by Barrett Seaman
Michael Nerney is a bearded bantam, full of energy and jovial in nature, but his message delivered on March 14 to Irvington High School athletes—and later to some parents—was deadly serious in its content. A former teacher and coach, and a father of three himself, Nerney now gives presentations not only on the effects of alcohol and drugs on teenage brains but also on the unique plasticity and volatility of a brain as it develops between the ages of 12 and 23.
On that Monday afternoon, 200 of Irvington High’s athletes filed into the school theater to hear his rapid-fire admixture of mind-boggling statistics and facts about how a teenage brain develops and why it is particularly vulnerable to outside influences, coupled with amusing anecdotes about other teenagers, including his own. Nerney’s presentation is not a finger-wagging lecture but a steady volley of facts that students can take or leave.
The events were sponsored by IASK—Irvington’s About Safe Kids campaign.
His approach with about three-dozen parents that evening was much the same, though tailored to explain the frustrating anomalies of teenage-dom, delivered to those who live with it every day. Illustrating his points with slides depicting living brains as they are influenced by various stimuli, Nerney offered his audiences a host of material with which they could make decisions. Among his claims:
- The adolescent brain has 200 billion cells—nearly twice the number older adults have, but kids have twice as much gray matter as white, while adults have a balance of gray and white matter.
- Teens are prone to take risks. For boys, the risks tend to be physical; for girls, they are more likely to be emotional or sexual.
- Hormones—testosterone and estrogen—play an enormous role in influencing the brain, particularly the amygdala, which performs a primary role in the processing of memory, decision-making, and emotional reactions.
- Ongoing studies at the University of Pennsylvania are showing how males use their brains differently than females use theirs. And their brains react differently to stimuli. The female brain, for instance, reacts differently to smoking, by triggering more dopamine, which leads to weight loss—something viewed as desirable to most teenage girls.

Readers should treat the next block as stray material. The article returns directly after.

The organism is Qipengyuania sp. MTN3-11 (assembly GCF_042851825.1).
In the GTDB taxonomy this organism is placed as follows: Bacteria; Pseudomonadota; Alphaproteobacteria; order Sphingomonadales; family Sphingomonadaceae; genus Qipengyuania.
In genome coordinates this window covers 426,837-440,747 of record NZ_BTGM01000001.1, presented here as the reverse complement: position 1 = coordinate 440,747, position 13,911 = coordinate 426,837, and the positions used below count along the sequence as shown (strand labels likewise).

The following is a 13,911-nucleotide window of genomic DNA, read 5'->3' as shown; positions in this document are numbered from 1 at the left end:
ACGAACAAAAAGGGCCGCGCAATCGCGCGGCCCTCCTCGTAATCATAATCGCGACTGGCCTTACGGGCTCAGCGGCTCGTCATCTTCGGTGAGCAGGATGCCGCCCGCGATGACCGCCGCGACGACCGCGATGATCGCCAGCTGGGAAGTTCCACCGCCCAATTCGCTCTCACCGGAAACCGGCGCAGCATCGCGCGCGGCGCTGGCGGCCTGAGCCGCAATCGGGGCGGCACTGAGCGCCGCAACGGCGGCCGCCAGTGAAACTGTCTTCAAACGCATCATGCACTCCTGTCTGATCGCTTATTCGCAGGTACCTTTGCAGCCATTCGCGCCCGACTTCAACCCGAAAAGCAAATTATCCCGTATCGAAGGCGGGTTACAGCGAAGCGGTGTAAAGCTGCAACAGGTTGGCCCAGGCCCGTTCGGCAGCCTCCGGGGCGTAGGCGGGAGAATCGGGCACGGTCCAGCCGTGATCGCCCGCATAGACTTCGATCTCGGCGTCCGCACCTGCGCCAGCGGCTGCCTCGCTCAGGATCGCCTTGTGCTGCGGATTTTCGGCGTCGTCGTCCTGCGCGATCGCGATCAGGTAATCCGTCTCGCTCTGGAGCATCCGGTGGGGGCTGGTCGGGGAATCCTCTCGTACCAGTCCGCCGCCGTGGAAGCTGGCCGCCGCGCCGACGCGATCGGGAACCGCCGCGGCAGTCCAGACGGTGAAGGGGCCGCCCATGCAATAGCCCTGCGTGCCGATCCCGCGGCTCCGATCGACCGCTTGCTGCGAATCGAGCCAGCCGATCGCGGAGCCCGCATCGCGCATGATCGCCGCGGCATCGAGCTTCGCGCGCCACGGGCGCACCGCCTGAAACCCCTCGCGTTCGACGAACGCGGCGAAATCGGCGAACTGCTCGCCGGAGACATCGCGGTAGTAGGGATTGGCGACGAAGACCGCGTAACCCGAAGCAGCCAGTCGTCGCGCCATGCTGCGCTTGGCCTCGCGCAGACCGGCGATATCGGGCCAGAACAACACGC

While these differences apply not just to the current generation but universally over time and place, Nerney stressed that their impact is dramatically greater in a modern environment in which social media plays such a huge role in young people’s daily lives.
Today’s world is full of risks that didn’t exist a couple of generations ago: cyber-bullying; access to anti-depressants and a range of sophisticated medications in parents’ cabinets; the ubiquity of hand sanitizer that is 68% alcohol; Aeroshots that are 100 mgs. of inhalable caffeine; disposable nicotine strips that can be dropped into a beer for an extra hit; Snobars—innocent-looking summer ices that are 14% alcohol; cupcakes with frosting that is 15% alcohol—all products targeting kids. More than ever, there is a propensity to mix and match drugs and alcohol.
The small group of parents (some with their teenage children) came away with practical advice on how best to set ground rules and how to establish code language to allow a teenage child to call home with a disguised signal to come and extricate them from a risky situation.
The student athletes also took away practical lessons. Mallory Toolan, a senior varsity lacrosse and soccer player, admitted that much of what Nerney said was new to her. “I was really interested when he explained how a female’s body reacts to alcohol compared to a male’s. I always thought that everyone’s body recovers the same way, but I now know that it takes females longer to recover because alcohol has a greater effect on them.”
Cristian Isho, a sophomore who is also a starting midfielder on the boy’s lacrosse team, was struck by the lasting effects drinking has on one’s performance. “Drinking could slow you down by a 10th of a second,” he recalled, which could make the difference between winning and losing. “A good number of my peers felt the same thing. You have to ask yourself: is one drink really worth it?”
Michael Nerney gives similar talks around the region, operating out of Long Lake, NY, north of Albany. He can be reached at 518-624-5351.